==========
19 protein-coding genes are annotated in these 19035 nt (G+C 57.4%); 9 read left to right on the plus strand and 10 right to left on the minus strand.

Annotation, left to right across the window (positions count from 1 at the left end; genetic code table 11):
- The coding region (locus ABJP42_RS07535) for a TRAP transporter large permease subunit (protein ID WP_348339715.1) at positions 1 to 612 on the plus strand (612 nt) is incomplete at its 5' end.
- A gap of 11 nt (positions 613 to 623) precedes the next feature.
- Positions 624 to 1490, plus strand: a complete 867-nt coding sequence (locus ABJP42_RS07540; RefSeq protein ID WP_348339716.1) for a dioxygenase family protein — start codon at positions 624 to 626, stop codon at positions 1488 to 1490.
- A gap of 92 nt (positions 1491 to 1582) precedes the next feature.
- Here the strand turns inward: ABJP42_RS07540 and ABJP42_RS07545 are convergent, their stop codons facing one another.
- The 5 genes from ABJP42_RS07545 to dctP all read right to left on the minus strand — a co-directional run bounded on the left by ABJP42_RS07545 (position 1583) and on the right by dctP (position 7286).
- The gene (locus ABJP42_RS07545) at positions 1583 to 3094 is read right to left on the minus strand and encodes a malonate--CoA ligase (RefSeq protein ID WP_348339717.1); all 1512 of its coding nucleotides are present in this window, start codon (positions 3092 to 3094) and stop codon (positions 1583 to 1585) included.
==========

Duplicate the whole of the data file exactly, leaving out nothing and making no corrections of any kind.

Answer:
19 protein-coding genes are annotated in these 19035 nt (G+C 57.4%); 9 read left to right on the plus strand and 10 right to left on the minus strand.

Annotation, left to right across the window (positions count from 1 at the left end; genetic code table 11):
- The coding region (locus ABJP42_RS07535) for a TRAP transporter large permease subunit (protein ID WP_348339715.1) at positions 1 to 612 on the plus strand (612 nt) is incomplete at its 5' end.
- A gap of 11 nt (positions 613 to 623) precedes the next feature.
- Positions 624 to 1490, plus strand: a complete 867-nt coding sequence (locus ABJP42_RS07540; RefSeq protein ID WP_348339716.1) for a dioxygenase family protein — start codon at positions 624 to 626, stop codon at positions 1488 to 1490.
- A gap of 92 nt (positions 1491 to 1582) precedes the next feature.
- Here the strand turns inward: ABJP42_RS07540 and ABJP42_RS07545 are convergent, their stop codons facing one another.
- The 5 genes from ABJP42_RS07545 to dctP all read right to left on the minus strand — a co-directional run bounded on the left by ABJP42_RS07545 (position 1583) and on the right by dctP (position 7286).
- The gene (locus ABJP42_RS07545) at positions 1583 to 3094 is read right to left on the minus strand and encodes a malonate--CoA ligase (RefSeq protein ID WP_348339717.1); all 1512 of its coding nucleotides are present in this window, start codon (positions 3092 to 3094) and stop codon (positions 1583 to 1585) included.